It would seem as though the adventures of Guybrush Threepwood are like buses: you wait an age for one to arrive, and two turn up at once. Yes, soon, over nine years since Threepwood last sailed the seven seas, we’ll be able to replay the original adventure (and many may argue, best), The Secret Of Monkey Island on current generation hardware in the form of a retooled remake, complete with high-res graphics and full voice acting. As well as this retro re-release we also have some brand spanking new Monkey Island action in the form of Telltale Games’ five part episodic series, Tales Of Monkey Island.
The first instalment of this all-new adventure is the game we have here, and is entitled The Launch Of The Screaming Narwhal. Just what this horned whale is actually shouting about I’ll leave for you to discover, but suffice to say, we’re treated to some classic Monkey Island storytelling, with style, humour and oddball puzzles intact.
At the start of the game we see Dread Pirate Le Chuck once again gloating over a tied up and captive Elaine, unlucky spouse of self-proclaimed ‘Mighty Pirate’, Threepwood, and despite his best efforts, Guybrush once again fails, in his own indomitable way, to free his beloved, and after a strange turn of events he ends up stranded on Flotsam Island, a landmass that no one can escape, due to ever inward-blowing winds. With no clear way off the island and to rescue Elaine, Guybrush is forced to seek out the mysteries of Flotsam Island, and deal with a rather troublesome (not to mention humorous) curse he’s unfortunately picked up.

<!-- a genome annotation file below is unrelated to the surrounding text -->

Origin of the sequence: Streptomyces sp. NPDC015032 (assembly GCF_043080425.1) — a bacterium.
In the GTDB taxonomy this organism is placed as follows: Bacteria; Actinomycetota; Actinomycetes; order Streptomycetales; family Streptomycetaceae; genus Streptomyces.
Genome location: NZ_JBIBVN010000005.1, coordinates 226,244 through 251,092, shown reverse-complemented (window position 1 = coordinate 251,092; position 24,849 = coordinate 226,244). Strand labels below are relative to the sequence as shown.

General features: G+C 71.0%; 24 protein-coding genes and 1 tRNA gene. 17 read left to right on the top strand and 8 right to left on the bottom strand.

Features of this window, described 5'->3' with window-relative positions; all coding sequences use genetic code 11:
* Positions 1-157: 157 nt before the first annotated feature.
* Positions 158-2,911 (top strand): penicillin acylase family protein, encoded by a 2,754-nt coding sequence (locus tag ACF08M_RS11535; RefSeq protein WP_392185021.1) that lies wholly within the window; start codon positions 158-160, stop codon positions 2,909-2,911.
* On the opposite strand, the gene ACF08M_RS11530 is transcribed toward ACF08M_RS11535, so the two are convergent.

Tales Of Monkey Island is very similar in appearance to Telltale’s previous Sam And Max releases. There’s the same graphical style (albeit piratey and voodooey), and the control system, save for a couple of minor changes, is also the same. The level of detail in the environments is great, and it’s clear a lot of time and effort was put into the project to make it a bona fide Monkey Island outing.
Voice acting is superb, and all characters you meet are entertaining and funny, as are many of the situations Guybrush gets himself into. Puzzles, as to be expected from a Monkey Island title, are a mixture of straightforward logic and totally bonkers solutions (the cheese has eyes, the cheese has eyes!), and although a couple may have you stumped for a while, the answer is always approachable with enough thought. If you do get stuck, Guybrush occasionally issues subtle hints to you. The frequency of these hints can be altered, to make the game a little easier if you’re struggling.
There’s very little to complain about here, with the only real issue being the game’s length. As this is only part one of an episodic series, on its lonesome it’s not all that large, and most players will easily finish it off in a single sitting. However, the same also applied to Sam and Max’s recent outings, so it’s to be expected and not really much of a problem given the low price. If the length of the game concerns you, all you need to do is wait until all five episodes are released as one big pack. As long as the rest of the episodes measure up to this great opening act, then this could be a classic Monkey Island story. A great start to a new adventure, and I eagerly await part two.
Phew. I managed to get through an entire Monkey Island review without saying Arrrrrr… Awwww, crap!
The Tales Of Monkey Island: The Launch Of The Screaming Narwhal is available now.